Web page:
Sensory Play The Toddler Way


Do you remember the first time you recognized the unique sound of rain pitter-pattering against a window? Or the "splat" that occurs when drops land in a puddle? Do you take the time to listen to that sound now during a rainstorm?

For most of us, the answer is probably no. But if you have a toddler, you've likely seen him or her stop and point at raindrops on a car windshield, or tilt their head back to try and catch some water on their tongue.

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Toddlers constantly process an immense amount of sensory experiences. By seeing, hearing, touching, tasting and smelling, they gain fundamental physical, cognitive, verbal, social and emotional skills. In child development lingo, that’s a fancy way of saying that young children need messy, hands-on, physical exploration to learn new concepts and develop new skills. In actuality, if we limit these opportunities for young children to engage in messy play, we risk depriving them of important sensory development needed to form an understanding of the world around them. 

At The Children's Meetinghouse, we recognize that sensory play is crucial to toddler development, so we've created a program that provides children with intentional opportunities to explore with their senses every single day. We want to encourage you to incorporate more sensory experiences at home, too. We promise it's worth it.

Start simple.

Tie a few silky ribbons to a fence post or door frame and watch how your child interacts with them...

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(Pure joy!)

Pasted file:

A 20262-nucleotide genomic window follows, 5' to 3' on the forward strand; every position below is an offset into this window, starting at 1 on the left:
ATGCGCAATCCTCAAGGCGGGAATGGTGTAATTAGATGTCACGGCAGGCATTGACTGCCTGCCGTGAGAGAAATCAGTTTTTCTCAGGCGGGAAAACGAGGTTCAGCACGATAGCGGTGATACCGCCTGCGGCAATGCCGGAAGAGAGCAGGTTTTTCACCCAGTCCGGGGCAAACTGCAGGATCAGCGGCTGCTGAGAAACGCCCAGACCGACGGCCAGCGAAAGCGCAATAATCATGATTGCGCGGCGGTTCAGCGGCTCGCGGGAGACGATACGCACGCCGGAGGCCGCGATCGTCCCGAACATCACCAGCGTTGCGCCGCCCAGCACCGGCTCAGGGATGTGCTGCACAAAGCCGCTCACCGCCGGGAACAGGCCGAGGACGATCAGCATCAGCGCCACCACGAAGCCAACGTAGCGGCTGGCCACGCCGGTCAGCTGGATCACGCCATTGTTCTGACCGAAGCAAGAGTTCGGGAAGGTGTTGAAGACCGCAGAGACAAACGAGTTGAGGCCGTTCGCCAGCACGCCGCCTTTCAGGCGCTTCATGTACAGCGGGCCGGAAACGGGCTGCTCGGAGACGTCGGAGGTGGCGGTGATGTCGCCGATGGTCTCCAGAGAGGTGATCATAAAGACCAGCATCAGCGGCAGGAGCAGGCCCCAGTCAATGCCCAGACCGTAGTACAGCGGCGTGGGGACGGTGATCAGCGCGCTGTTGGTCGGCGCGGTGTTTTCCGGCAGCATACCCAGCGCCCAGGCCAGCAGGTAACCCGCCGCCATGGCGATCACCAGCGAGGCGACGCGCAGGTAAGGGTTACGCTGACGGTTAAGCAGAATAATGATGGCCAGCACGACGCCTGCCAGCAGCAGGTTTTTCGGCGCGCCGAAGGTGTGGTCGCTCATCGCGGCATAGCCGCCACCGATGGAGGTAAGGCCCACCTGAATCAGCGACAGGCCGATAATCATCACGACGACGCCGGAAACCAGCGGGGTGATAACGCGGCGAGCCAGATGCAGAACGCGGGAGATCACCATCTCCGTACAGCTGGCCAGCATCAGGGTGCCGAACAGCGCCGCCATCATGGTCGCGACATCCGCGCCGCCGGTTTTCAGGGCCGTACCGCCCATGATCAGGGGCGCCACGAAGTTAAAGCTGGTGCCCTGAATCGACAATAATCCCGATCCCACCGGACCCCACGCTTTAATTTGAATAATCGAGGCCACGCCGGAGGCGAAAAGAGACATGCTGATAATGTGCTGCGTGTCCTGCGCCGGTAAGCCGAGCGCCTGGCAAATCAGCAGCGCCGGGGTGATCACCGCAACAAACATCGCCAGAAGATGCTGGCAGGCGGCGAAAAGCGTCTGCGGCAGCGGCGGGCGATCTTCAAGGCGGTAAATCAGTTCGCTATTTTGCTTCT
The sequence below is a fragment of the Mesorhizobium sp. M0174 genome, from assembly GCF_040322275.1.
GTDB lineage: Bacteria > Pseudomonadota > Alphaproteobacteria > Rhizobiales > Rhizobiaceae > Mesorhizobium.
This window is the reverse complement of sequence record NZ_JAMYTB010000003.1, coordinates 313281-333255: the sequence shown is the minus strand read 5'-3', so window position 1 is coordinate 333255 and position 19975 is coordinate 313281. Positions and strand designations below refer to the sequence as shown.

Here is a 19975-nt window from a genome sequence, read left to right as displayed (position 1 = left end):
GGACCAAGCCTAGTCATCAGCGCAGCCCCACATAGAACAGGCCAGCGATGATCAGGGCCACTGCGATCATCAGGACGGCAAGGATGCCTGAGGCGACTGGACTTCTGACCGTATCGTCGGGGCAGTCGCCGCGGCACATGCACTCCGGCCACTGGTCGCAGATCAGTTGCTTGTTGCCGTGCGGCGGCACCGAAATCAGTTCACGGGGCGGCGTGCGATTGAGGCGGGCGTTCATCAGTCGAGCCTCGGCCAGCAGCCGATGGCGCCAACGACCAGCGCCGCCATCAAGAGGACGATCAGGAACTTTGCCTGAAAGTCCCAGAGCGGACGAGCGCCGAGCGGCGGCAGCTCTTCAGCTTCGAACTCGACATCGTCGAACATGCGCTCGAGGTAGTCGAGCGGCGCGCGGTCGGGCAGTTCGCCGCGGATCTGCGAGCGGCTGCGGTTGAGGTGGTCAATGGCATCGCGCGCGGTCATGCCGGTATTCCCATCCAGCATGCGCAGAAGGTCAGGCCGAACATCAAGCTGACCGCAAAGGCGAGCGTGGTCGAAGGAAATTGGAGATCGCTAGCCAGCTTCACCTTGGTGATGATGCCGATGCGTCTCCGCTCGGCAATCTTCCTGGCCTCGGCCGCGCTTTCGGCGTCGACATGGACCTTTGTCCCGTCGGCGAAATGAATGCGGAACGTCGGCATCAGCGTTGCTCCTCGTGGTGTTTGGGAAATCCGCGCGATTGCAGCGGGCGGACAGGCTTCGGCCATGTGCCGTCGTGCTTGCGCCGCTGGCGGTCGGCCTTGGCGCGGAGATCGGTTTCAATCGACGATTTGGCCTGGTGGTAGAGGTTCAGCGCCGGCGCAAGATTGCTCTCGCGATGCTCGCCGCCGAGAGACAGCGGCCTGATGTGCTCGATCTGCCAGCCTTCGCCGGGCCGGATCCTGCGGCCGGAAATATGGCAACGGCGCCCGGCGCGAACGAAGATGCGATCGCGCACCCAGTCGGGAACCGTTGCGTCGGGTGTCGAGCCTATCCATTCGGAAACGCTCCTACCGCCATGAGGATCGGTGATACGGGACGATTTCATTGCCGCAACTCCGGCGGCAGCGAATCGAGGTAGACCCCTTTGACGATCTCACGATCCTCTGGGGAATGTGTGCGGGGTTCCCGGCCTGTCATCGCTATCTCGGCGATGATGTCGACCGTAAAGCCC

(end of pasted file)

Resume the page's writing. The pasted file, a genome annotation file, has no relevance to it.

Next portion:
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Fill up a mixing bowl with water and dish soap and have your child help you "wash" dishes (or anything, really). Don't we all have toys around that need a good scrubbing? Throw in a few cars and call it a car wash. Baby dolls? A bath! Add some blue food coloring and animal figurines? You've created the ocean!

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Don't have any paint at home? No problem! Open up your spice cabinet and mix a concoction with glue or water. Our teachers led a simple sensory activity in which children helped to incorporate cinnamon and brown sugar with glue and then used brushes to create fall "texture paintings." 


Playdough provides wonderful sensory input. If you're feeling ambitious, here's a collection of six easy recipes to make homemade playdough (don't forget to invite your child to help). Here's a starter set of tools (in case you're looking for a child-sized pounder and rolling pin).

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Truly, the opportunities to foster sensory play experiences are endless.

And hey, next time it rains, dig out those boots and remind yourself to stop and listen.

Get wet. Take your child's hand and jump in that puddle. 

It's a beautiful thing.